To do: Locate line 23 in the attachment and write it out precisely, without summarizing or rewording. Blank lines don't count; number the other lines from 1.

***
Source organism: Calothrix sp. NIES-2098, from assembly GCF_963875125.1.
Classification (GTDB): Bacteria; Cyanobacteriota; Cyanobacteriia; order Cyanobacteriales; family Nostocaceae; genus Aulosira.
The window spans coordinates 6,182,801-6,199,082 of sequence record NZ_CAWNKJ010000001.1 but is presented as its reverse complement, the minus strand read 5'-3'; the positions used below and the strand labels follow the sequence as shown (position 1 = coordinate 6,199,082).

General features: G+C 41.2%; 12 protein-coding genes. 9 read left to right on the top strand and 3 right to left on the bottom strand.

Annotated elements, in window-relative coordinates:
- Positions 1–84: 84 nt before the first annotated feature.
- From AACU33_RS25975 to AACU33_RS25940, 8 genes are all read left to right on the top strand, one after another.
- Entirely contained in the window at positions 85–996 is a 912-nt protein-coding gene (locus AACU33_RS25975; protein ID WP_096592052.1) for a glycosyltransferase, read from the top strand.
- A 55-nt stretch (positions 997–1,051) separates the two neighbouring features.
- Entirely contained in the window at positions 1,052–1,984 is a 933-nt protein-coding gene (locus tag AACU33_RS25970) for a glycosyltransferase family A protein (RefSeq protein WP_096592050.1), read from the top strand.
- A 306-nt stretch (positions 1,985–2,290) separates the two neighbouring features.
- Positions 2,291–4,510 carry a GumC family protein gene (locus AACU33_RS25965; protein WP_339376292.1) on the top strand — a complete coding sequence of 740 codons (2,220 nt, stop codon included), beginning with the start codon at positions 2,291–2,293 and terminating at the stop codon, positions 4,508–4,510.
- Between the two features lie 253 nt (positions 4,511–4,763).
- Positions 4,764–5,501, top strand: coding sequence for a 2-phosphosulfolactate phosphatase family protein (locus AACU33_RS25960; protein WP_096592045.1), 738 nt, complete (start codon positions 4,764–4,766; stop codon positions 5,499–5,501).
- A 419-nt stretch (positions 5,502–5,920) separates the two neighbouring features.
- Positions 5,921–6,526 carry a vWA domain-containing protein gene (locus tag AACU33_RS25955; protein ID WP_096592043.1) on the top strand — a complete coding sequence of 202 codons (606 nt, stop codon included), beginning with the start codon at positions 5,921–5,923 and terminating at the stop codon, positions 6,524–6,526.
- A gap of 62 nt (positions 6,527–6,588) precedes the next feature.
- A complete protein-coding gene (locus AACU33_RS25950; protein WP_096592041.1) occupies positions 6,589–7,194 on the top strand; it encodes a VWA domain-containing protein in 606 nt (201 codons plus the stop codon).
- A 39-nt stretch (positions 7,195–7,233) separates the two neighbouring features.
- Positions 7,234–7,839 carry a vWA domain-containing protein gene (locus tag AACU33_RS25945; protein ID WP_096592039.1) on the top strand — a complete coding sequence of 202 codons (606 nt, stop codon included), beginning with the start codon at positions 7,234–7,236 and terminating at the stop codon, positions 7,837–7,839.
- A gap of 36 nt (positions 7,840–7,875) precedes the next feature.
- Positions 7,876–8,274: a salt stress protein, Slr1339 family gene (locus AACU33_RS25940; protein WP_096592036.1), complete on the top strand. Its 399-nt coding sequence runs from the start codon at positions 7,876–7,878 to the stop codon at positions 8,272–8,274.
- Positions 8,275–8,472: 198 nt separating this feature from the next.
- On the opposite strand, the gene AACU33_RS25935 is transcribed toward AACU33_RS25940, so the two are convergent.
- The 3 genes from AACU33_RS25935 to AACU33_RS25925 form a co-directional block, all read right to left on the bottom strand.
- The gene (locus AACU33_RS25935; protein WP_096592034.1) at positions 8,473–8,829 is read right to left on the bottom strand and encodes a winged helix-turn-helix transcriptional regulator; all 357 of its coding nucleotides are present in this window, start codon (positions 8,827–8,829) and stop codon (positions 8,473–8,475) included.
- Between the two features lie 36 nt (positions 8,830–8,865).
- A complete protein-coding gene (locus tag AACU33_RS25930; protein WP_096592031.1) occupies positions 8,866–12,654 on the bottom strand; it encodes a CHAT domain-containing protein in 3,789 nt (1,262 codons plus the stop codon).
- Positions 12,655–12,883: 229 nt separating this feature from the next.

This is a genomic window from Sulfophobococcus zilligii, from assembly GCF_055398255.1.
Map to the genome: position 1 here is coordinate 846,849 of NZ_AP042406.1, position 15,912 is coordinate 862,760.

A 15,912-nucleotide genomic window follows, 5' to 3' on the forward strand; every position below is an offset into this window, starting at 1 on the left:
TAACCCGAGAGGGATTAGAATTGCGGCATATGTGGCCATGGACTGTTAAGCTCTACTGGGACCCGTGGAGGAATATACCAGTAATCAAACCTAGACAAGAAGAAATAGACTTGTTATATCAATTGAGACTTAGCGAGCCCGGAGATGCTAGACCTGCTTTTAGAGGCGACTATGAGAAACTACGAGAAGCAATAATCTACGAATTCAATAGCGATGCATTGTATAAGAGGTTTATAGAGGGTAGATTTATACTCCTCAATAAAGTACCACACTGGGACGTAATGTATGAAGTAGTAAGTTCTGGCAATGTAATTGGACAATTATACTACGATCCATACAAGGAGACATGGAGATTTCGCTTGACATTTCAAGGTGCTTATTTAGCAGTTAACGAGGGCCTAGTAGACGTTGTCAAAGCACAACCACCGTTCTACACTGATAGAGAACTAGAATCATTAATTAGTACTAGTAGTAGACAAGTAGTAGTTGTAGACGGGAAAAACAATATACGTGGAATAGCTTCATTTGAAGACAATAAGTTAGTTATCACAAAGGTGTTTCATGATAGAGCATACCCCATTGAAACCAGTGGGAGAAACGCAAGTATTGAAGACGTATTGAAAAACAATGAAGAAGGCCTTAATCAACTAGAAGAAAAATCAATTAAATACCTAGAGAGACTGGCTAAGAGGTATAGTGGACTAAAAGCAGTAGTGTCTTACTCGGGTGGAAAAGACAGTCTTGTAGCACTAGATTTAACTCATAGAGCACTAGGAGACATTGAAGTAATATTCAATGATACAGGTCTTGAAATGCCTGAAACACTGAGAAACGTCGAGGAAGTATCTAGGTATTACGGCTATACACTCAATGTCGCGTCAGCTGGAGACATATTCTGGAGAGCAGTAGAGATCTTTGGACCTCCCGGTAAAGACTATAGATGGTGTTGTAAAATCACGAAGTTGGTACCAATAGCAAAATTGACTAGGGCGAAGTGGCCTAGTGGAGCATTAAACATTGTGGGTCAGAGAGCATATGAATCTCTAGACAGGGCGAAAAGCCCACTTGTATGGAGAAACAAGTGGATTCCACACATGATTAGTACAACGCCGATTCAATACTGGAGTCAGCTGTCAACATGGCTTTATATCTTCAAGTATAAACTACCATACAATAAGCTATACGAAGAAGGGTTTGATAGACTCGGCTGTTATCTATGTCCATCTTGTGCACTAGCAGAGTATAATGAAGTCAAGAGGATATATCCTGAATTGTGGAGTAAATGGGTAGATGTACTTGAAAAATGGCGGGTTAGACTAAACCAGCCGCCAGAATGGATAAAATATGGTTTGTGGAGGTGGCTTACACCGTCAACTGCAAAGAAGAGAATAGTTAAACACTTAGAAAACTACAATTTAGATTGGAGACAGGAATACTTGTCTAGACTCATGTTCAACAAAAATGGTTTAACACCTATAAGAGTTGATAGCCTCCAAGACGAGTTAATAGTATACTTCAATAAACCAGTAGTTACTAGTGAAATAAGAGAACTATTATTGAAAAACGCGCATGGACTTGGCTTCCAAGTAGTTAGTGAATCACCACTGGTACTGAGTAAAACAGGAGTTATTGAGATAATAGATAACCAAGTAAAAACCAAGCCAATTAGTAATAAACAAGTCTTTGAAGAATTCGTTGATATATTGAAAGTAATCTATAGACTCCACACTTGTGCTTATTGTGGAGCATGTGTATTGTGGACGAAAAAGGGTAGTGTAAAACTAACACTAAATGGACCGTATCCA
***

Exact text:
- Positions 8,275–8,472: 198 nt separating this feature from the next.